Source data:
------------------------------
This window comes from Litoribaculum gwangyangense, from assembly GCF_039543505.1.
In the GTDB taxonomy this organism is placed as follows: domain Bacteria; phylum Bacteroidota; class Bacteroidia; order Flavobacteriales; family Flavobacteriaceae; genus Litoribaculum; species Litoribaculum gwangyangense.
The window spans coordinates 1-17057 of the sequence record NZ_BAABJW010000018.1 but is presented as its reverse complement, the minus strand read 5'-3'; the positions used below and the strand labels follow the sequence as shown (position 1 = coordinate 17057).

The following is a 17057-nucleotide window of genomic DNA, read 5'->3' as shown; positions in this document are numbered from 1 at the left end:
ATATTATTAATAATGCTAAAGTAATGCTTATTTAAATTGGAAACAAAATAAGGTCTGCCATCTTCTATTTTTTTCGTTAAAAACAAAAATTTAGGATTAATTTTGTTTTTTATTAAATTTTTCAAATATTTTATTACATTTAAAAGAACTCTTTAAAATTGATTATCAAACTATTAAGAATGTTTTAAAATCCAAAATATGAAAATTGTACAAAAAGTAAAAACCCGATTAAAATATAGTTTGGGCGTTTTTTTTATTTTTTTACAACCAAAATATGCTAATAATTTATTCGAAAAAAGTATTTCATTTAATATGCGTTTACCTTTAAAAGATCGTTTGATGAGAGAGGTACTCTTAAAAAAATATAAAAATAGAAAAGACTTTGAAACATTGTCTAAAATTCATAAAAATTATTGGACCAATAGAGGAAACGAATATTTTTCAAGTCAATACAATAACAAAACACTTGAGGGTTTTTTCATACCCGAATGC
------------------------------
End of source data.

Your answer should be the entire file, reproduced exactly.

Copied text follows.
This window comes from Litoribaculum gwangyangense, from assembly GCF_039543505.1.
In the GTDB taxonomy this organism is placed as follows: domain Bacteria; phylum Bacteroidota; class Bacteroidia; order Flavobacteriales; family Flavobacteriaceae; genus Litoribaculum; species Litoribaculum gwangyangense.
The window spans coordinates 1-17057 of the sequence record NZ_BAABJW010000018.1 but is presented as its reverse complement, the minus strand read 5'-3'; the positions used below and the strand labels follow the sequence as shown (position 1 = coordinate 17057).

The following is a 17057-nucleotide window of genomic DNA, read 5'->3' as shown; positions in this document are numbered from 1 at the left end:
ATATTATTAATAATGCTAAAGTAATGCTTATTTAAATTGGAAACAAAATAAGGTCTGCCATCTTCTATTTTTTTCGTTAAAAACAAAAATTTAGGATTAATTTTGTTTTTTATTAAATTTTTCAAATATTTTATTACATTTAAAAGAACTCTTTAAAATTGATTATCAAACTATTAAGAATGTTTTAAAATCCAAAATATGAAAATTGTACAAAAAGTAAAAACCCGATTAAAATATAGTTTGGGCGTTTTTTTTATTTTTTTACAACCAAAATATGCTAATAATTTATTCGAAAAAAGTATTTCATTTAATATGCGTTTACCTTTAAAAGATCGTTTGATGAGAGAGGTACTCTTAAAAAAATATAAAAATAGAAAAGACTTTGAAACATTGTCTAAAATTCATAAAAATTATTGGACCAATAGAGGAAACGAATATTTTTCAAGTCAATACAATAACAAAACACTTGAGGGTTTTTTCATACCCGAATGC